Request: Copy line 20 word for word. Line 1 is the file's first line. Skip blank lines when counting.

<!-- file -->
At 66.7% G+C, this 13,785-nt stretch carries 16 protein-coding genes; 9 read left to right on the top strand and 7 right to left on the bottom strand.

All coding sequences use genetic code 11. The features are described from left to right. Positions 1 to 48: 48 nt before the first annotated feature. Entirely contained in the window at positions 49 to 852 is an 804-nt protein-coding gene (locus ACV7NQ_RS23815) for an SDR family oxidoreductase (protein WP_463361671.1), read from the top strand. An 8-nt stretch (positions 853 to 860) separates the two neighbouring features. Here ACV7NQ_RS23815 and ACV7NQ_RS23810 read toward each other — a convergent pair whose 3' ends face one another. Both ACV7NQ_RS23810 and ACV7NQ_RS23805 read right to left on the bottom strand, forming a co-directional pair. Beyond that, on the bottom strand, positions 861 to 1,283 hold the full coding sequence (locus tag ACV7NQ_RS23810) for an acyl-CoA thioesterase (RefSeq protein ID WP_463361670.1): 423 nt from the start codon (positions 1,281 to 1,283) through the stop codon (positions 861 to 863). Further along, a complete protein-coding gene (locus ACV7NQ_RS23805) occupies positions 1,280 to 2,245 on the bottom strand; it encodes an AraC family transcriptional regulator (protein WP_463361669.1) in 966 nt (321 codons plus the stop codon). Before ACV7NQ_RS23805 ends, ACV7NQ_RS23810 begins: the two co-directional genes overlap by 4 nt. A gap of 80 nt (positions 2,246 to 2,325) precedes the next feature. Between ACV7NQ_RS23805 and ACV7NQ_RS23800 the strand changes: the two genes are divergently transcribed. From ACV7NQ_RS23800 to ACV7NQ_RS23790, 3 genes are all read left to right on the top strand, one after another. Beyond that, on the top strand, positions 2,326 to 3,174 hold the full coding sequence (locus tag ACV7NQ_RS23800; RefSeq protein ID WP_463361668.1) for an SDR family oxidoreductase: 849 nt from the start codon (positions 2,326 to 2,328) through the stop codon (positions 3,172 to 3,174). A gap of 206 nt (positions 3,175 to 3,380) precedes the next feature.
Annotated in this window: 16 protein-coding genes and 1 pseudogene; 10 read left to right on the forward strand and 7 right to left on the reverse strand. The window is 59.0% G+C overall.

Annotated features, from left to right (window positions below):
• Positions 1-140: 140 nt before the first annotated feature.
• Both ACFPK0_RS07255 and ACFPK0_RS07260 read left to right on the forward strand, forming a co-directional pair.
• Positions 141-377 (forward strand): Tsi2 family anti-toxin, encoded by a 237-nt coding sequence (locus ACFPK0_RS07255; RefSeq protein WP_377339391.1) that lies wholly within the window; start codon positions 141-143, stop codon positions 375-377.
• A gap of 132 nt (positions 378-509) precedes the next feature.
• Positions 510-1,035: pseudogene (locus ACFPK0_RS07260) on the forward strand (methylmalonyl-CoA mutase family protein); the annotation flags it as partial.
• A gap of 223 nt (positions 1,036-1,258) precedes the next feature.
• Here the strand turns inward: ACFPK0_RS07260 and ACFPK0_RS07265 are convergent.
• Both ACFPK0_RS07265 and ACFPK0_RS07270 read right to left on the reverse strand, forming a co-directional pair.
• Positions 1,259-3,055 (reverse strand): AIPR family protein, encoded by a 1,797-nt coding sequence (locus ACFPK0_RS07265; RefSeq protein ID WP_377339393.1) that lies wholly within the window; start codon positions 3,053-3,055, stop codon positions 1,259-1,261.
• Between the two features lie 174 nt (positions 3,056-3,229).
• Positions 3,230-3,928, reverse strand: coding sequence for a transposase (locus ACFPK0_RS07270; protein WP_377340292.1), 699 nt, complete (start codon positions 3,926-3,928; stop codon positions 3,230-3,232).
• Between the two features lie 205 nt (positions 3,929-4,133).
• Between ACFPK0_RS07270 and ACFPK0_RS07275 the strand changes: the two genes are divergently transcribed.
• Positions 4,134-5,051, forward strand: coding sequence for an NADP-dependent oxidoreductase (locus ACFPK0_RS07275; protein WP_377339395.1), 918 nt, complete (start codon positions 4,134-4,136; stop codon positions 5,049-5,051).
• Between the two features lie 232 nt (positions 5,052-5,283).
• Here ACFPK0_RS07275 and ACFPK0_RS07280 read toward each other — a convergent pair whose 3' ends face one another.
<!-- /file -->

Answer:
• Here ACFPK0_RS07275 and ACFPK0_RS07280 read toward each other — a convergent pair whose 3' ends face one another.